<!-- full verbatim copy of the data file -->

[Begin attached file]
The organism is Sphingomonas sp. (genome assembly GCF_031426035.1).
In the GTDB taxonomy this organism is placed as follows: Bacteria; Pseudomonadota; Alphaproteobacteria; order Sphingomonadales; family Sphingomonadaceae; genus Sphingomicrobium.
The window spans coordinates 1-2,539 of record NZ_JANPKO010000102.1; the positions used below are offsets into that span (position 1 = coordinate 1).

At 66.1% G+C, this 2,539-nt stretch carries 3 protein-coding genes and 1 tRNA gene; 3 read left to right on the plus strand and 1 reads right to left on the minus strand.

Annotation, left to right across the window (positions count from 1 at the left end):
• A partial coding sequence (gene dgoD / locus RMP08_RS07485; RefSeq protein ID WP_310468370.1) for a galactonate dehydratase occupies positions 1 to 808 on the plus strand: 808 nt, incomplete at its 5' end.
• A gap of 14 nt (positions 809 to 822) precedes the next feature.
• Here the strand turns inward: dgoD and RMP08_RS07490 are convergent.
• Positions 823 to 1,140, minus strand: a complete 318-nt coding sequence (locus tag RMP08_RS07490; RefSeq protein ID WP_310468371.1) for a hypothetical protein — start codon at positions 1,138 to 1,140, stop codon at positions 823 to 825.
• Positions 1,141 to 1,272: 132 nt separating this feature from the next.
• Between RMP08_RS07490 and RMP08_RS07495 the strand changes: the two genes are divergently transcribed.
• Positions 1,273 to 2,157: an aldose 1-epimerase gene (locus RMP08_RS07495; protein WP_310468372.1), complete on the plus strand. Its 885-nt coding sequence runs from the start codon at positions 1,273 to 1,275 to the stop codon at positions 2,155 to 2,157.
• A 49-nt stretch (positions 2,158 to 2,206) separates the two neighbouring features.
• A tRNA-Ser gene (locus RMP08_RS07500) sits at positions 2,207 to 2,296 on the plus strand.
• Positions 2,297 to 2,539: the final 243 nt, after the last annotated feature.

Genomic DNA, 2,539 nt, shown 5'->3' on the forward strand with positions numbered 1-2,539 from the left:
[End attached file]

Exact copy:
The organism is Sphingomonas sp. (genome assembly GCF_031426035.1).
In the GTDB taxonomy this organism is placed as follows: Bacteria; Pseudomonadota; Alphaproteobacteria; order Sphingomonadales; family Sphingomonadaceae; genus Sphingomicrobium.
The window spans coordinates 1-2,539 of record NZ_JANPKO010000102.1; the positions used below are offsets into that span (position 1 = coordinate 1).

At 66.1% G+C, this 2,539-nt stretch carries 3 protein-coding genes and 1 tRNA gene; 3 read left to right on the plus strand and 1 reads right to left on the minus strand.

Annotation, left to right across the window (positions count from 1 at the left end):
• A partial coding sequence (gene dgoD / locus RMP08_RS07485; RefSeq protein ID WP_310468370.1) for a galactonate dehydratase occupies positions 1 to 808 on the plus strand: 808 nt, incomplete at its 5' end.
• A gap of 14 nt (positions 809 to 822) precedes the next feature.
• Here the strand turns inward: dgoD and RMP08_RS07490 are convergent.
• Positions 823 to 1,140, minus strand: a complete 318-nt coding sequence (locus tag RMP08_RS07490; RefSeq protein ID WP_310468371.1) for a hypothetical protein — start codon at positions 1,138 to 1,140, stop codon at positions 823 to 825.
• Positions 1,141 to 1,272: 132 nt separating this feature from the next.
• Between RMP08_RS07490 and RMP08_RS07495 the strand changes: the two genes are divergently transcribed.
• Positions 1,273 to 2,157: an aldose 1-epimerase gene (locus RMP08_RS07495; protein WP_310468372.1), complete on the plus strand. Its 885-nt coding sequence runs from the start codon at positions 1,273 to 1,275 to the stop codon at positions 2,155 to 2,157.
• A 49-nt stretch (positions 2,158 to 2,206) separates the two neighbouring features.
• A tRNA-Ser gene (locus RMP08_RS07500) sits at positions 2,207 to 2,296 on the plus strand.
• Positions 2,297 to 2,539: the final 243 nt, after the last annotated feature.

Genomic DNA, 2,539 nt, shown 5'->3' on the forward strand with positions numbered 1-2,539 from the left: